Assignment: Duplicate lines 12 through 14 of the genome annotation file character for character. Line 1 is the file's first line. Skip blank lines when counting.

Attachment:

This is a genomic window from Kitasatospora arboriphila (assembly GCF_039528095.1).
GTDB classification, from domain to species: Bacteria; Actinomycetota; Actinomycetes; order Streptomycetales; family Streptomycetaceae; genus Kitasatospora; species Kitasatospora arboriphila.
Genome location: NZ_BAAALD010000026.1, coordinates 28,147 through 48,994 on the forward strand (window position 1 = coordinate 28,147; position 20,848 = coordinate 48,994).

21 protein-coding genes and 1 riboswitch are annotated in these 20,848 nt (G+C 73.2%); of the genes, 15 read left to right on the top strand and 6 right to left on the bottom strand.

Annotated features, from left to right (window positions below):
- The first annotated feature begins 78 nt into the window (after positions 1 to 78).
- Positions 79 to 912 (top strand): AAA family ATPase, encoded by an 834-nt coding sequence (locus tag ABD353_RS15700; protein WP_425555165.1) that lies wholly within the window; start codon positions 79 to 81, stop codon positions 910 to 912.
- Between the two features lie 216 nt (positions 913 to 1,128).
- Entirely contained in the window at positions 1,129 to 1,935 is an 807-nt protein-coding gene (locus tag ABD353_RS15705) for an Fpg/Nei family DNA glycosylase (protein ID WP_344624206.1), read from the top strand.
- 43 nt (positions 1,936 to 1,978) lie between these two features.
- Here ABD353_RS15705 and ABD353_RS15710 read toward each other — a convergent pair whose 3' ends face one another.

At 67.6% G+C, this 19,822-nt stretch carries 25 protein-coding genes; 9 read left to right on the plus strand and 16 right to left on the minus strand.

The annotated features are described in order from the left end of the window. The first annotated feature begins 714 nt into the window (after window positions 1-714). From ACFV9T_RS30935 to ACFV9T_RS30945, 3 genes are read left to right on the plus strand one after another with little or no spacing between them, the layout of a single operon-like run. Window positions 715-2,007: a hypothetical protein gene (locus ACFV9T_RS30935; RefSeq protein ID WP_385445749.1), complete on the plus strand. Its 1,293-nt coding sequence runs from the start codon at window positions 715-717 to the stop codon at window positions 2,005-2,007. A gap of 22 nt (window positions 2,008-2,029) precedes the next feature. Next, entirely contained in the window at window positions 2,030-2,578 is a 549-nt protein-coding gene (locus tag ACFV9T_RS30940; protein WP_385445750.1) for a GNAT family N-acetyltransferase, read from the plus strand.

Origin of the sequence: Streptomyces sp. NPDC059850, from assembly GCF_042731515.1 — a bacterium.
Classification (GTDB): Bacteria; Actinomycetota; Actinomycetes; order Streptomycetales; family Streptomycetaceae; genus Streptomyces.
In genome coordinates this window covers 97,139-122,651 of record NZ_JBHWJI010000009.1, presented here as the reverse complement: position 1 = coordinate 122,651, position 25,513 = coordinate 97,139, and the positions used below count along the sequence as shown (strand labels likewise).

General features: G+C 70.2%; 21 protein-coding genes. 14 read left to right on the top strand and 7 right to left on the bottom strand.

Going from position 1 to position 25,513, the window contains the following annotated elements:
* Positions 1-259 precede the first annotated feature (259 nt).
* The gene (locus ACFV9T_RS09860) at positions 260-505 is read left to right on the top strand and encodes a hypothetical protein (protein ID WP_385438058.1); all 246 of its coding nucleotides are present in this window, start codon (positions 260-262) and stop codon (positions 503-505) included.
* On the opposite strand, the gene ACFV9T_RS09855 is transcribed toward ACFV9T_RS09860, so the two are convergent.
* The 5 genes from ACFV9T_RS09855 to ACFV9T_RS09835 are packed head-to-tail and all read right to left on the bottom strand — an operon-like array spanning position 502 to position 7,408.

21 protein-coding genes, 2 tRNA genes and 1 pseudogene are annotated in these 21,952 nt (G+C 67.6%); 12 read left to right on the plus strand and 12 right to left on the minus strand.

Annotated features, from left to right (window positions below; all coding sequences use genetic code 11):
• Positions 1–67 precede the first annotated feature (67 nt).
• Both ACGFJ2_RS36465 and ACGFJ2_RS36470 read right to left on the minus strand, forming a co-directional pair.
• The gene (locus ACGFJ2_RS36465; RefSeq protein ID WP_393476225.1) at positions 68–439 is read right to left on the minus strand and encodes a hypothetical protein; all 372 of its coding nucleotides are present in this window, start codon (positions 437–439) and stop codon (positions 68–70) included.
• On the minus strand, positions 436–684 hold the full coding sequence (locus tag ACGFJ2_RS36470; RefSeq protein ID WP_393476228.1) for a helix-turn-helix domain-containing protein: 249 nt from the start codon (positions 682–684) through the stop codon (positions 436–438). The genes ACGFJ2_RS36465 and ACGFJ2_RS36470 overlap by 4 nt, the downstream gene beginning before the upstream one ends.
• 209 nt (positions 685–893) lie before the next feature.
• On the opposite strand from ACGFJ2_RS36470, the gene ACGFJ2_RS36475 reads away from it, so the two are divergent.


At 67.6% G+C, this 19,822-nt stretch carries 25 protein-coding genes; 9 read left to right on the plus strand and 16 right to left on the minus strand.

The annotated features are described in order from the left end of the window. The first annotated feature begins 714 nt into the window (after window positions 1-714). From ACFV9T_RS30935 to ACFV9T_RS30945, 3 genes are read left to right on the plus strand one after another with little or no spacing between them, the layout of a single operon-like run. Window positions 715-2,007: a hypothetical protein gene (locus ACFV9T_RS30935; RefSeq protein ID WP_385445749.1), complete on the plus strand. Its 1,293-nt coding sequence runs from the start codon at window positions 715-717 to the stop codon at window positions 2,005-2,007. A gap of 22 nt (window positions 2,008-2,029) precedes the next feature. Next, entirely contained in the window at window positions 2,030-2,578 is a 549-nt protein-coding gene (locus tag ACFV9T_RS30940; protein WP_385445750.1) for a GNAT family N-acetyltransferase, read from the plus strand.

Origin of the sequence: Streptomyces sp. NPDC059850, from assembly GCF_042731515.1 — a bacterium.